Spin-offs have historically been a very attractive area of the market for active investors. The academic literature and reports from leading financial firms indicate that on average spin-offs have generated cumulative excess returns relative to both the general market and industry peers over a three-year period post-transaction. These returns were persistent through many different time frames as well as market cycles.
While many investors might be familiar with these outstanding historical average returns, the studies also found many other interesting statistics, such as hit rate, median, and standard deviation of returns. Investors can use these insights from the past to improve their process for investing in spin-offs.
The key long-term studies, notably the S&P Global study analyzing spin-offs from 1989 – 2015 and the Krannert School of Management studies analyzing spin-offs from 1965 – 2000 and 2001 – 2013, find that excess historical cumulative spin-off returns have been over 20% on average over a three-year period. This historical outperformance persists despite differences in the timeframe and duration of the measurement period.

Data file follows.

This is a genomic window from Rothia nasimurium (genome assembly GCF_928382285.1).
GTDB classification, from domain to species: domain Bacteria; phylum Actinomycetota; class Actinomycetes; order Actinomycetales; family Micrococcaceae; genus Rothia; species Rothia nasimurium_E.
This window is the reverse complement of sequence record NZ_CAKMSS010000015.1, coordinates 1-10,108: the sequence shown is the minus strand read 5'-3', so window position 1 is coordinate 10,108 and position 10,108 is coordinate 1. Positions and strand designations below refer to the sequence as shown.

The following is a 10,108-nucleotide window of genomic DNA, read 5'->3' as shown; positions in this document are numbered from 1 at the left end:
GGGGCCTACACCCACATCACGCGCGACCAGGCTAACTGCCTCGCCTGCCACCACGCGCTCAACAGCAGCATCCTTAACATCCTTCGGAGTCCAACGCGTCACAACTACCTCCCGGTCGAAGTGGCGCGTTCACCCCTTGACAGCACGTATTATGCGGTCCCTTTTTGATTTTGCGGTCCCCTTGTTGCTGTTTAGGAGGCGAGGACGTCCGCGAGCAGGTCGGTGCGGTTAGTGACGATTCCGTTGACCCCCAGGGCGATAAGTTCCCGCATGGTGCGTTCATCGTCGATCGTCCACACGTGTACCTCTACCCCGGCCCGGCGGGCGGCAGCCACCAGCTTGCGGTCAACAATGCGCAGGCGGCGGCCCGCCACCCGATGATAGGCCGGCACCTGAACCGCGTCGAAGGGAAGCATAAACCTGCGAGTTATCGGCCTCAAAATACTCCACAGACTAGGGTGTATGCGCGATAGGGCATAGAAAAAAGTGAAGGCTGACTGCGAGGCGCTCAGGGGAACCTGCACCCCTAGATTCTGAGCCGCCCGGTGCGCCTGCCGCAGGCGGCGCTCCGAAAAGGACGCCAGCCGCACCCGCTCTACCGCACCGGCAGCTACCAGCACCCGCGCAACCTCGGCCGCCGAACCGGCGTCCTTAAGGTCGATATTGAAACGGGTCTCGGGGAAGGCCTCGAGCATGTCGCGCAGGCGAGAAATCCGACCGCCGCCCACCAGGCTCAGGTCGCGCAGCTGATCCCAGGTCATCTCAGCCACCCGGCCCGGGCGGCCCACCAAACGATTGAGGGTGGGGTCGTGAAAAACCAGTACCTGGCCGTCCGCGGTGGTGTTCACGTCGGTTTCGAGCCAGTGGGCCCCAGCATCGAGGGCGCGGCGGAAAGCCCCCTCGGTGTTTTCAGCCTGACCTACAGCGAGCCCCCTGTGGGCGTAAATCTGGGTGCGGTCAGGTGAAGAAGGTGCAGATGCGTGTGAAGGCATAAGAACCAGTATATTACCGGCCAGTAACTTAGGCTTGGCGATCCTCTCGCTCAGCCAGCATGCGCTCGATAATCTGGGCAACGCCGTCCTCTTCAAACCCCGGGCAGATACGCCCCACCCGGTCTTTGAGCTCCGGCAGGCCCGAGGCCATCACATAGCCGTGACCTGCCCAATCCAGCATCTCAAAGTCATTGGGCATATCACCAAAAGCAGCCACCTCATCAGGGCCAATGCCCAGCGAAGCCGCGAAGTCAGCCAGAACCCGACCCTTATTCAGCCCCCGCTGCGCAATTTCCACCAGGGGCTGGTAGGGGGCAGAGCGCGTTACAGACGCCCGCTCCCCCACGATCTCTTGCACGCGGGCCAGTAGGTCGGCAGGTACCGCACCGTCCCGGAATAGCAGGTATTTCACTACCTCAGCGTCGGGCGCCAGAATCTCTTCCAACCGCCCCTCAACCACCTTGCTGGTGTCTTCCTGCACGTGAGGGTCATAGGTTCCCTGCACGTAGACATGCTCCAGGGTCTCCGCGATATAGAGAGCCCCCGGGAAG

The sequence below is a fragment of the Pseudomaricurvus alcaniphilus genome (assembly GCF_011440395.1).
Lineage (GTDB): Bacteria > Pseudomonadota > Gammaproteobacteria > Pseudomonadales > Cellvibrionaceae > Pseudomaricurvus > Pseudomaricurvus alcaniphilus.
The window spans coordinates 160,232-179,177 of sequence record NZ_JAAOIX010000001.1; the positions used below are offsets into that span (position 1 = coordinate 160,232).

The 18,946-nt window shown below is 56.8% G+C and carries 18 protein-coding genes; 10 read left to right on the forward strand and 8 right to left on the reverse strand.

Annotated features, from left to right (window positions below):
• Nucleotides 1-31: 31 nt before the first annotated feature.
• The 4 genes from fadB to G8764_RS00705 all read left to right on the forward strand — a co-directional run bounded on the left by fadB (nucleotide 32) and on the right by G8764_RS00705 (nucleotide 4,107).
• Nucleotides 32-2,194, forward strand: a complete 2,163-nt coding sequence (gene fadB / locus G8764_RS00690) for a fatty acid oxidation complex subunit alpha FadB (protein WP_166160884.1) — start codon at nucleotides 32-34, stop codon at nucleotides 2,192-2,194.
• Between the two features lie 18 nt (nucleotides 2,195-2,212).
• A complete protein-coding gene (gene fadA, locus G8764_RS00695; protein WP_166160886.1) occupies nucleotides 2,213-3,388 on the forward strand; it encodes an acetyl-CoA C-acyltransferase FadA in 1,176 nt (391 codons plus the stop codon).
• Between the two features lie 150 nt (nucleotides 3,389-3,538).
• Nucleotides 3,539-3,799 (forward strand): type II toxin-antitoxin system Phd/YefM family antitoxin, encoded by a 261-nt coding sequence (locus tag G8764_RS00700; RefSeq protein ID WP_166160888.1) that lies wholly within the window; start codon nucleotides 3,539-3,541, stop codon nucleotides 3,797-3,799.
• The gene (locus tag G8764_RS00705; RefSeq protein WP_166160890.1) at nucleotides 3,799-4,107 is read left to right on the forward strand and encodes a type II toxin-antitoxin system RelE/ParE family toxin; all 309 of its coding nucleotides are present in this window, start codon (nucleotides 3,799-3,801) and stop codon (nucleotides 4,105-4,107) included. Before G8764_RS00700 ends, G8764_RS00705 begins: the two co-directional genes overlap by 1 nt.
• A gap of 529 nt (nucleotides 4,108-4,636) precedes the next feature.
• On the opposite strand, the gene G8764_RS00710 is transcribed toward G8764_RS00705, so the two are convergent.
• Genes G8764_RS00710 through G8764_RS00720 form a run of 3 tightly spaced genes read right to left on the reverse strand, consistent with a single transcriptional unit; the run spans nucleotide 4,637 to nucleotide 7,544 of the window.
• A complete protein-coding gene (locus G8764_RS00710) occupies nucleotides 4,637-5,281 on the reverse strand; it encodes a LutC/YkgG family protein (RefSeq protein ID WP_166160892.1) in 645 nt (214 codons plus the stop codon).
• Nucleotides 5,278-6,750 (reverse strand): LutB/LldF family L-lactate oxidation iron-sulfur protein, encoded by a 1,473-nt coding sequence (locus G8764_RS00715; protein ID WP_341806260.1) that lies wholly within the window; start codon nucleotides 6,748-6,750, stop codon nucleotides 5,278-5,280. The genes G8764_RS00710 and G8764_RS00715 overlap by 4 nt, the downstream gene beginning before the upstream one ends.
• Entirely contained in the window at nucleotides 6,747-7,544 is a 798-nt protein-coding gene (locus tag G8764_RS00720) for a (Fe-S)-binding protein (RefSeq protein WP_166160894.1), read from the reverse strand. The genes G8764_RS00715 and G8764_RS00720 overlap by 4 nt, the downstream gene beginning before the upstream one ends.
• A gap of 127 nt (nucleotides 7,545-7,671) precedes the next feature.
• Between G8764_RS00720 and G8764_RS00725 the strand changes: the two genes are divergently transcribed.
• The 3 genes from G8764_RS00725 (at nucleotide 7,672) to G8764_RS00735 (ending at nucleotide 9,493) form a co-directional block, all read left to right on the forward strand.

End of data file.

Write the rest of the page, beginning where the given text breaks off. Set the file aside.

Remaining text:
Importantly, each of these studies observe excess returns over the longer term despite initial underperformance, which is likely driven by structural market factors.
In fact, a study by Credit Suisse analyzed the initial underperformance of the subsidiary post-transaction. They found that spin-offs executed from January 1995 through July 2012 underperformed the S&P 500 by ~3.5% through the first five trading days following the effective date. Despite the initial poor performance, these companies went on to outperform the benchmark by over 13% at the end of the 12-month period post-transaction.
One of the key factors leading to the attractive historical performance is a re-rating of the valuation multiple. A study by J.P. Morgan showed that companies executing spin-offs transition from a “conglomerate discount” to a “focus premium”. They calculated that the weighted average EV/EBITDA multiple increased by over 20% post-transaction or ~13% when controlled for the market valuation multiple increasing during their measurement timeframe.
While the past performance from the subsidiaries looks compelling, the historical performance from the Parent Companies (RemainCo’s) is much less conclusive.